The town and village have been at odds over the project ever since.

In his Oct. 14 designation, Martens wrote that he based his lead agency decision on three criteria: the anticipated impacts of the project, which agency had the broadest governmental powers to investigate the impacts of the proposed project and which agency had the greatest capability to provide the most thorough environmental assessment of the proposed project.

— Martens wrote that the first and third criteria apply equally to both village and town, but the second criteria — which agency has the broadest governmental powers to investigate the impacts of the proposed project — Martens found that the village had the broadest authority.

“The village has the greatest ability to change, add and even delete project elements to avoid or reduce such impacts through its control of location, design and finance,” Martens wrote. “The village is in the best position not merely to identify but also to ensure implementation of any measures necessary to avoid or minimize potential impacts from the construction of the proposed fire station as they may be revealed during the environmental review. The village has direct authority over site selection, construction and administration of the proposed facility.”

While Martens clarified one aspect of the fire station argument, he refused to clarify a second one — which municipality has zoning jurisdiction over the land. Martens stated that the land for the proposed fire station may need a zone change in order to allow its use for the fire station. While he acknowledged that the town claims jurisdictional authority and the village claims governmental immunity from zoning, he stated that he accepted both claims as legitimate “for purposes of resolving this dispute.”

For now, the village board will immediately start to move forward on the project, Whorrall said, starting with a fire station committee meeting on Tuesday night, Oct. 21, which occurred after press time, and consultation with the village attorney.

As for the village and town working together to bring the fire station to fruition, Whorrall said, “We’re willing to work with them if they’re willing to work with us. But if they do something I feel is not in the best interests of the people in this community for the best fire service, then I will make other responses.”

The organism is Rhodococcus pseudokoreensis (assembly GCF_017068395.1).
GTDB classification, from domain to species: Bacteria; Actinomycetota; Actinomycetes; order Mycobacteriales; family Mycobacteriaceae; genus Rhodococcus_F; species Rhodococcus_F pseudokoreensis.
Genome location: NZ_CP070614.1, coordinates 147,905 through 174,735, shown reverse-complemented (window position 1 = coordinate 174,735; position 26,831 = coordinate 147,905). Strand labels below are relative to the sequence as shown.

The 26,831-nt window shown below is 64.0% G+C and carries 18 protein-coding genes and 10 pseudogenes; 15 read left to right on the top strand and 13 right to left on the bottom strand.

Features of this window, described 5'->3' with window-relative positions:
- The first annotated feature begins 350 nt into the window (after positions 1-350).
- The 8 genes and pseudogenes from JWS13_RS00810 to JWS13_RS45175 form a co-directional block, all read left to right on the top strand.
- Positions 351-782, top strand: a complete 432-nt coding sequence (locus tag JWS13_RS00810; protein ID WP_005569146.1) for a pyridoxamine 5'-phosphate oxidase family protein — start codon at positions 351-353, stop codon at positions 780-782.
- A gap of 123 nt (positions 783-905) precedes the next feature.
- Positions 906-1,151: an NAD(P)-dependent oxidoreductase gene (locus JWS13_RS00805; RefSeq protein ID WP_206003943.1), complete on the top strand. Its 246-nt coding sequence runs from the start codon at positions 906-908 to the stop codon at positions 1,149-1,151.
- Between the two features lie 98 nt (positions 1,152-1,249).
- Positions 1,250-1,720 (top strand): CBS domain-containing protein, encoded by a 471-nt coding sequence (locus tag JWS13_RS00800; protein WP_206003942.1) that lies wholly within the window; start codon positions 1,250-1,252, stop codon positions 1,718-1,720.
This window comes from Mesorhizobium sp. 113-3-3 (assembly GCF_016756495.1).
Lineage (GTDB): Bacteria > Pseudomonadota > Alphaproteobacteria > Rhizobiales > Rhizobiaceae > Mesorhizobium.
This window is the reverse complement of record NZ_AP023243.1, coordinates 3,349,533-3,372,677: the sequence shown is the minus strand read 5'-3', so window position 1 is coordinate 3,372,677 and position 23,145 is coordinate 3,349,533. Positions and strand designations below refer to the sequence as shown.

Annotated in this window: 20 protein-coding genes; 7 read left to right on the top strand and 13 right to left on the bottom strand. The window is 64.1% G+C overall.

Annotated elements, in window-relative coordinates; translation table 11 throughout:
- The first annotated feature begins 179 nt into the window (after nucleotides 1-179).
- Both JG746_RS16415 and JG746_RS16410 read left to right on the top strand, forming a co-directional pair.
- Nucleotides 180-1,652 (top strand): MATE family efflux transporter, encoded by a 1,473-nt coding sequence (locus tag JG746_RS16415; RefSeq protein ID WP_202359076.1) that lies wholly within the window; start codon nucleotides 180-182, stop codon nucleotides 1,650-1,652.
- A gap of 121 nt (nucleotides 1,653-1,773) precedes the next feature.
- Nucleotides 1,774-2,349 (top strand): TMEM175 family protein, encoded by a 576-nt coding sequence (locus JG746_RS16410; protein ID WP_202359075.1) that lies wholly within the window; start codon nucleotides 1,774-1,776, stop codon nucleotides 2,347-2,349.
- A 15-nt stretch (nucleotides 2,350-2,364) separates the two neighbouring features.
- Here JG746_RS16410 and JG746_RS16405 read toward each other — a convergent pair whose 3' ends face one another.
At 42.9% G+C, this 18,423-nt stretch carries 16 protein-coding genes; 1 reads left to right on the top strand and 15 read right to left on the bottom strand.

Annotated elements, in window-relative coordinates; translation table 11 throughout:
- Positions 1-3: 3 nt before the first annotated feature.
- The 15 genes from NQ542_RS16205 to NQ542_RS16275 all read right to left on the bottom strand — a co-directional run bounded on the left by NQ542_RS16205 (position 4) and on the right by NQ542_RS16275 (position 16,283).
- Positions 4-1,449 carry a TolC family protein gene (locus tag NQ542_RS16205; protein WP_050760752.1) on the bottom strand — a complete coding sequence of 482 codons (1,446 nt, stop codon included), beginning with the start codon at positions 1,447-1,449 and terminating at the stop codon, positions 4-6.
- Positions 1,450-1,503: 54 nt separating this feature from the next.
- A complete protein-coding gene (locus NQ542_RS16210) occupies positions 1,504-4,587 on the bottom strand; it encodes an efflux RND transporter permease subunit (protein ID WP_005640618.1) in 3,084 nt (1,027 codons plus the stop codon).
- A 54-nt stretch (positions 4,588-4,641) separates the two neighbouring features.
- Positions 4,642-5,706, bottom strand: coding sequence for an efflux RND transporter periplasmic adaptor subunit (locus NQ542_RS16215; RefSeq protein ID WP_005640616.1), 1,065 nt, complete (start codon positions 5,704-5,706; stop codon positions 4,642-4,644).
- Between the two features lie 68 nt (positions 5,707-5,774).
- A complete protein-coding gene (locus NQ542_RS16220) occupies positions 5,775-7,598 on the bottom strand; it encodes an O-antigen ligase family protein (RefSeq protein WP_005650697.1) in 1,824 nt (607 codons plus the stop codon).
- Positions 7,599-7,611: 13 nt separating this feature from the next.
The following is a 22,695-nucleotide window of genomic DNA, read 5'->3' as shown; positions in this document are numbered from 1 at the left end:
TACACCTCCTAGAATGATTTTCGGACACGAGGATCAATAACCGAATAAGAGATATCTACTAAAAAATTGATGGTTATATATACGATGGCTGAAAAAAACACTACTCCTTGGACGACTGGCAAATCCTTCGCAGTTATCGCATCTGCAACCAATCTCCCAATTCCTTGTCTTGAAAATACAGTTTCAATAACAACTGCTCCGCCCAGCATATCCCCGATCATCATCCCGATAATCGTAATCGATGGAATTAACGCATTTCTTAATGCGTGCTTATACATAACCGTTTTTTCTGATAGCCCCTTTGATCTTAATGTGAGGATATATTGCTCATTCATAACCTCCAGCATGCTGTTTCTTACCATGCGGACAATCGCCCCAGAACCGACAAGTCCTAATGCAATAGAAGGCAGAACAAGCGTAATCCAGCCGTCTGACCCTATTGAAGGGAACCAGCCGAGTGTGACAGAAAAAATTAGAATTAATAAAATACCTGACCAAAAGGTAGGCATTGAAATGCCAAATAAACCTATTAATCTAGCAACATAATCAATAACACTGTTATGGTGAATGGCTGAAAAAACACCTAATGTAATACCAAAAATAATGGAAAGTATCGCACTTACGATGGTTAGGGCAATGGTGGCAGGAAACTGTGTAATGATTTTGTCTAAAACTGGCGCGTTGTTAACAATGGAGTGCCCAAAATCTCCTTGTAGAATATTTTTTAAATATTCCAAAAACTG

— Theobald offered similar sentiments.

“We will continue to try and resolve this amicably with the village, which, by the way, we were working on meeting with to have further discussions with before receiving any word back from the DEC,” Theobald said. “The town board had reserved decision on the jurisdictional issue of application of the town zoning, but now is somewhat ‘boxed in’ and we likely have to proceed by asserting our own jurisdiction. If we do not take these steps we would be disregarding our responsibilities as representatives to our town residents.”

Jason Emerson is editor of the Eagle Bulletin. He can be reached at


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First Posted: Tuesday, September 16, 2014 -11:42 a.m

Manlius town board and zoning board members discuss disagreement with village over lead agency status for proposed new fire station


— Town of Manlius government leaders said last week the village of Manlius is squeezing them out of the planning process for the proposed new fire station at the corner of Enders Road and Route 92, even though the site of the new station is entirely outside the village.